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I have a project where I'm using RelaxNG (jing) to validate xml. I like the syntax for RelaxNG, but most of the tools that I have work with XML schema (actually, I don't think I have a tool that does, other than jing). Am I making a design and future support mistake by using RelaxNG when most of the support seems to be around XML schema? Should I just stick with RelaxNG and make everyone else learn it (kicking and screaming if necessary, j/k)? Should I switch to xml schema because of tool support?

Thanks.

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4  
libxml2 (e.g. the xmllint command line tool) supports RelaxNG. –  reinierpost Apr 24 '12 at 15:24

5 Answers 5

up vote 11 down vote accepted

The answers is a bit cliche: it depends.

On what, you might ask? On tools that your users will probably be using. And if you depend on your users, you might lose them if lack of good tools will drive them away. Since XML schema is, from my experience, very widely used, you might want to reconsider your decision on going forward with Relax NG. It is nicer and more easily understood than XML schema, but that doesn't mean it will make your project successful.

If you want to risk a bit, go ahead using Relax NG. And during every step of your development, try converting Relax NG to XML schema using a tool like Trang. Just in case you decide one day that Relax NG isn't worth it and you know you have a reasonable backup.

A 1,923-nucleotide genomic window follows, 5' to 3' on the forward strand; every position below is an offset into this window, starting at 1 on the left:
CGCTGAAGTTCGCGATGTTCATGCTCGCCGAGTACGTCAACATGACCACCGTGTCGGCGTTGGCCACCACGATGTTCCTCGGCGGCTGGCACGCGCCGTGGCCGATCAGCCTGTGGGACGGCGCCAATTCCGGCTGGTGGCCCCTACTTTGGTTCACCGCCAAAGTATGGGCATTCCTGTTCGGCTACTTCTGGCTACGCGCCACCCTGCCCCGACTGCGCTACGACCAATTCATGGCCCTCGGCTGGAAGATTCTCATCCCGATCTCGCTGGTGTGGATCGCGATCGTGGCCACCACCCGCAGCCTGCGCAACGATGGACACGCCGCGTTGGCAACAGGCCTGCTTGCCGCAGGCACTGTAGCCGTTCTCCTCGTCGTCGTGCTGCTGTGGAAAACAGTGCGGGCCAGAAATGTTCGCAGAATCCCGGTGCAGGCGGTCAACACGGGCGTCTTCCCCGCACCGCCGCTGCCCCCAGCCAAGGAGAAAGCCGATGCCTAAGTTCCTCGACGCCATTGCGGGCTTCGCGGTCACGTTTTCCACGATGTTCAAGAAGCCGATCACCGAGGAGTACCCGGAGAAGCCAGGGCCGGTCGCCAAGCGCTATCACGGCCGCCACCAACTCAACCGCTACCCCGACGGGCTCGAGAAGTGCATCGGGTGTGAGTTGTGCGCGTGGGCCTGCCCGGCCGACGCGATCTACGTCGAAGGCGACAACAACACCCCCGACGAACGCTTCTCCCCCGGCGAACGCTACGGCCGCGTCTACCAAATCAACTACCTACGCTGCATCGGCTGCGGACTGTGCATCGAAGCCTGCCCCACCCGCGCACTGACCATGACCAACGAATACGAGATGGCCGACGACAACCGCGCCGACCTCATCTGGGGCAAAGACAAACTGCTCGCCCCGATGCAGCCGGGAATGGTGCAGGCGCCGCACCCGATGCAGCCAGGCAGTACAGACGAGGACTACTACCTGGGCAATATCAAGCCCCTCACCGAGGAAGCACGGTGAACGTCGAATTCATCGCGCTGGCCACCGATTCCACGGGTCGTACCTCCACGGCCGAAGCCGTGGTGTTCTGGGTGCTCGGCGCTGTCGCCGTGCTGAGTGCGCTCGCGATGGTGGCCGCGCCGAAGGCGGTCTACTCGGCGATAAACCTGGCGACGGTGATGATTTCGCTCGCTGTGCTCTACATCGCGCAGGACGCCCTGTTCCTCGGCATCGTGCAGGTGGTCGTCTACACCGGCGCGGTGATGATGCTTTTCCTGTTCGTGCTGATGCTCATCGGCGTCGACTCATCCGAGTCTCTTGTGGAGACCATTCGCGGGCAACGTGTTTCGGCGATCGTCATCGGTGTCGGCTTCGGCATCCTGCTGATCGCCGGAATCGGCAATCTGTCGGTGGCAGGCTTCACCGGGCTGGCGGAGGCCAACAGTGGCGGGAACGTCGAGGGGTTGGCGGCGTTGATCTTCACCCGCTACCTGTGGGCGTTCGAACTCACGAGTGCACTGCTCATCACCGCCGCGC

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Good answer. The other problem with jing is the support level. Some of the code for jing/trang have not been updated for a couple of years. –  jmq Feb 14 '11 at 18:28
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Worth pointing out that Jing and Trang are under development again now. –  Nic Gibson Feb 15 '11 at 16:19
    
In addition, there are very few bugs in jing; James Clark makes way fewer mistakes than typical programmers. Trang has problems with the XSD output, but otherwise is pretty correct also. The metric "If it's not changing, it's dead" isn't appropriate for this quality of code. –  John Cowan Jul 23 '14 at 22:05

Writing slightly limited flavors of RELAX NG and then using Trang to automatically convert to XSD (which we never touch or look at) works very well for us.

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I should add that we always make sure to validate at least one document against the XSD (jing will do this, using Xerces under the covers) to make sure Trang has not generated an XSD with UPA violations or other XSD errors, as it sometimes will. –  John Cowan Mar 1 '11 at 19:20

I agree in that it depends on exactly what you need to use schemas for. Here is one more point: if all you need is validation, yes, just go with RelaxNG: it is good for that purpose.

But if you plan on doing data binding (like JAXB), or other kinds of code generation tasks, XML Schema is (unfortunately...) much better choice, since it is more designed towards object-to/from-xml approach than RelaxNG. And conversely not all that good for XML validation; especially considering added complexity. In fact one could call XML Schema a type system more than schema for XML.

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It all depends on who you have to convince. Your analysis is quite correct: RelaxNG is a better language for validation but it has far less tool support. So what tools do you actually need?

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It is for validation only. –  jmq Feb 15 '11 at 4:50

schematron is also another reasonable option, with powerful xpath based validation...

however, my team generally builds everything in Relax/NG compact (for beautiful readability) and convert as necessary to XSD (e.g. for lib based validation), and ignore the XSD otherwise.

:)

this just works.

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